In the most extreme cases, psychotics might act out their desires, even committing crimes. More commonly you get, for instance, the Freudian slip. One example Freud cited was of the head of the Austrian parliament, about to face a very difficult session, saying, “I hereby declare this session closed—I mean open.” This slip means that the unconscious is breaking through.

Freud said there are no accidents; nothing is uncaused. The unconscious also expresses itself in our dreams. When we sleep, self-censorship is relaxed.

What were Freud’s feelings about his mother?

The general view is that Freud was absolutely secure in the love of his beautiful young mother, but I argue the opposite. True enough, she adored him and called him her “Golden Siggy.” But she kept presenting him with siblings—seven in all. All you have to do is read Shakespeare to see that sibling rivalry was nothing new. But Freud built it into his theory of human development. When Freud was 17 months old, his little brother Julius died in infancy. Freud later recalled welcoming that absence. This is only conjecture now, but I think he was perpetually disturbed about having to share his mother’s love with others.

How would you rank the Oedipus complex among his conceptions?

As one of the most remarkable and enduring—and controversial. If you take the little boy as a model, the idea in its simplest form is that the boy regards his father as a rival for his mother’s love and therefore unconsciously wishes his father away or perhaps even dead. The pattern can be found in literature as far back as Sophocles’ Oedipus Rex. But as Freud points out, the boy not only hates the father but also loves him, and both loves and hates the mother. Freud said this ambivalence is not the monopoly of neurotics but in less spectacular form is the lot of all normal humans.

Freud referred to female sexuality as “the dark continent.” Is this where his theories are weakest?

I think so, and these theories—penis envy, for example—have been heavily revised by later analysts. Some of Freud’s professions of ignorance about women seem almost willful, as though there were some things he simply did not want to know. Ironically, psychoanalysis is the least sexist profession I know. Freud encouraged women and believed they were as competent at analysis as men. His daughter Anna became one of the world’s leading analysts.

What did you discover about the relationship between father and daughter?

Anna, the youngest of Freud and Martha Bernays’ six children, stood out from an early age as gifted and sensitive, but also as rather frail and emotional. Freud was very good to his children, but he grew most devoted to Anna. She in turn became his confidante, his colleague and even—following his first operation for cancer of the palate in 1923—his chief nurse. At that point she, rather than his wife, became the center of his life. Their intimacy, though remarkable, was not erotic. It was, however, problematic.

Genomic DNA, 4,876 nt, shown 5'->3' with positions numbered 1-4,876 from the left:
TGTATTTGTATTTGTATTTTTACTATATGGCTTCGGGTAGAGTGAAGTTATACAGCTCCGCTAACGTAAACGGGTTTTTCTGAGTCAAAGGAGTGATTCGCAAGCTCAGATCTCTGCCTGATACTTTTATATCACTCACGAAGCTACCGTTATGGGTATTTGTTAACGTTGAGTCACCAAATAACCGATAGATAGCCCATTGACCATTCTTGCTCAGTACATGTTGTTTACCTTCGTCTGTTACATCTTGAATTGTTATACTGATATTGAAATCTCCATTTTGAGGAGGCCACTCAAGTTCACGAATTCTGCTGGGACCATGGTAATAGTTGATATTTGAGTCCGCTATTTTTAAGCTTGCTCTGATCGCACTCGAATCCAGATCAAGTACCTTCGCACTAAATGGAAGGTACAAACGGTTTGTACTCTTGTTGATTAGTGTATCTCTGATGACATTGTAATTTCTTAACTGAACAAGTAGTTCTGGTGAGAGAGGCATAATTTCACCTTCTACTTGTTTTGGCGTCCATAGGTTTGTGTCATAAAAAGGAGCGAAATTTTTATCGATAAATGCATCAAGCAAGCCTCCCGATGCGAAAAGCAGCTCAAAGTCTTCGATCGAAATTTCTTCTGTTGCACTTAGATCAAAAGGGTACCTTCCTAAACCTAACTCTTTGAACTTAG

How so?

First, in that Freud was tortured by this problem: On the one hand, he wanted her to get married; on the other, he felt he could not do without her. And she never did get married. Second, in that Freud psychoanalyzed her. He did this at the very time that he scolded another analyst for getting too friendly with one of his patients. I don’t know why he did it. My guess is that there might have been a bit of the founder’s arrogance there.

There have been reports that Freud was addicted to cocaine. Is this true?

I would say no. He once boasted to Martha that cocaine made him feel like “a big wild man,” but it was of interest to Freud less as a recreational drug than as a possible painkiller.

Was he addicted to cigars?

Yes. He finally gave them up in 1930. At that time he said that smoking had served him “as protection and weapon in the combat with life.” Back in 1897 he had written to a friend that all addictions, including tobacco, are only substitutes for the “single great habit, the ‘primal addiction’ “—masturbation.

Is psychoanalysis alive and well?

It seems to me it has become a victim of its own success. In the ’50s it was very fashionable. Expectations were excessive, and in the late ’60s the love affair turned sour. Young psychiatrists now think that the frontier for the most part is in drugs to treat psychoses, and Freud was not opposed to that at all. He always thought that psychoanalysis was a wonderful way of settling questions about the mind, but he was pessimistic about cures. He did think that by clarifying one’s early life and unconscious wishes one gained self-control, which he valued highly. The word he uses to describe what one can achieve through psychoanalytic knowledge is, in fact, “freedom.”

You May Like